Performing Libertinism in Charles II's Court: Politics, Drama, Sexuality examines the performative nature of Restoration libertinism by reading reports of libertine activities and texts of libertine plays within the context of the fraternization between George Villiers, Duke of Buckingham, John Wilmot, Earl of Rochester, Sir Charles Sedley, Sir George Etherege, and William Wycherley. Webster argues that libertines, both real and imagined, performed traditionally secretive acts, including excessive drinking, sex, sedition, and sacrilege, in the public sphere. This eruption of the private into the public challenged a Stuart ideology that distinguished between the nation's public life and the king's and his subjects' private consciences. Although this eruption was contained by the early 1680s, the libertine performances this book analyzes nevertheless played an important part in the history of English radicalism.
"Performing Libertinism is a well-written and thoroughly researched study that makes a genuine contribution to our understanding of libertinism at the Stuart court between 1660 and 1685. By discussing the performative aspect of the lives and literary careers of figures such as Rochester, Buckingham, Etherege, and Wycherley, Professor Webster offers an original and useful analysis of the ways in which the theater, politics, and social life intersect in the 1660s and 1670s. In emphasizing the complex ways in which libertine literature both challenged and reinforced the sociopolitical prerogatives of the court, Professor Webster has written an important study that will be required reading for scholars in the field." - Robert Markley, University of Illinois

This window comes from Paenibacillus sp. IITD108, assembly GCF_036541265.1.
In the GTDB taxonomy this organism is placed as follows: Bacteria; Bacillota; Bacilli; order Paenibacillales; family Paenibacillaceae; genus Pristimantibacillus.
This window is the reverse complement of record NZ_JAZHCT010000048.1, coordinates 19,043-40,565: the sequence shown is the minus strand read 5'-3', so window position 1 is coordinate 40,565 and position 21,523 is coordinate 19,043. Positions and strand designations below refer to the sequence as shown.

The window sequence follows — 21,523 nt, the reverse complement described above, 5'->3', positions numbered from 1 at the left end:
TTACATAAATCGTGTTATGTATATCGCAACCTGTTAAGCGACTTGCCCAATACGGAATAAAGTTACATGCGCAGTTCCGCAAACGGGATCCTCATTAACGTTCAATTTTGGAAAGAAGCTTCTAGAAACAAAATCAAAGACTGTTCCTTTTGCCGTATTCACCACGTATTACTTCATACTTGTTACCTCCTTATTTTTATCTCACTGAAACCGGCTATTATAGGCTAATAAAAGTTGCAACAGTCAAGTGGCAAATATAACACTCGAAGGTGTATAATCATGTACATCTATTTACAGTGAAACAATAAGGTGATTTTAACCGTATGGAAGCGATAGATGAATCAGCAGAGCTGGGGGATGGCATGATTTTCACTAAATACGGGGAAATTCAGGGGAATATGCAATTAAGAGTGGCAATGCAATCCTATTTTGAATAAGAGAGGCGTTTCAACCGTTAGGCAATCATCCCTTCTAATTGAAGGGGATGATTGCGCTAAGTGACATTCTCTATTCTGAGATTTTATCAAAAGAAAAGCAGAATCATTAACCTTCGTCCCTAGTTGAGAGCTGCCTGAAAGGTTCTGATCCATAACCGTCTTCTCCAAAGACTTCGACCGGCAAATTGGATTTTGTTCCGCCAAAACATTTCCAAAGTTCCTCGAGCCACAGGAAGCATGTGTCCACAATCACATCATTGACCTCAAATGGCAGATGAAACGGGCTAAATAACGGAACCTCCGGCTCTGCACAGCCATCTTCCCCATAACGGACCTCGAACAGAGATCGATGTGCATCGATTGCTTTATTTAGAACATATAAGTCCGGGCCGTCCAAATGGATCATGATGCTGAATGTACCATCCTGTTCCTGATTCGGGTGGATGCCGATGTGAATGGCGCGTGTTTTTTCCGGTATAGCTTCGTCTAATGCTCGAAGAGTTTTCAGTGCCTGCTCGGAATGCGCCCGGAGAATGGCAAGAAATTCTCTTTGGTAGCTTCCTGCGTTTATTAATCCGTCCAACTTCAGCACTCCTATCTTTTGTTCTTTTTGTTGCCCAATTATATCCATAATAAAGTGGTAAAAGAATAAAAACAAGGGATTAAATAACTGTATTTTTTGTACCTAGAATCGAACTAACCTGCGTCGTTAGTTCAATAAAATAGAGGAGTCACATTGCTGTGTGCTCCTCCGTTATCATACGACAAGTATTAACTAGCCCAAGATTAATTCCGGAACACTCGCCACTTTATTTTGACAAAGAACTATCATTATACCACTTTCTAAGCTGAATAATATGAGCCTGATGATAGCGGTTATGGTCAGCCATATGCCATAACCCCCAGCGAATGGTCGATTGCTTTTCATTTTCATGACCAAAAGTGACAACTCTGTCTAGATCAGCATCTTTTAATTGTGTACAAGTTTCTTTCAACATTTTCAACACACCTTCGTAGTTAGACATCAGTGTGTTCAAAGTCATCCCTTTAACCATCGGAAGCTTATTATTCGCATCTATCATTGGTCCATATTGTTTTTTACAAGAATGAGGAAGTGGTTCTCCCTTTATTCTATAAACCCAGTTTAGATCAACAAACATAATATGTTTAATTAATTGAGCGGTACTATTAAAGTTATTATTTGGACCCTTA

"Webster shows how the libertine was gradually pushed from the center of court life to the margins, and he explains why King Charles may have felt it necessary to distance himself from these men who had been his friends. This is a fascinating study that helps to make sense of one of the most challenging periods of English dramatic history. I think it will transform our understanding of the libertine and explain the contradictions that have confounded scholars for so long." - George Haggerty, University of California, Riverside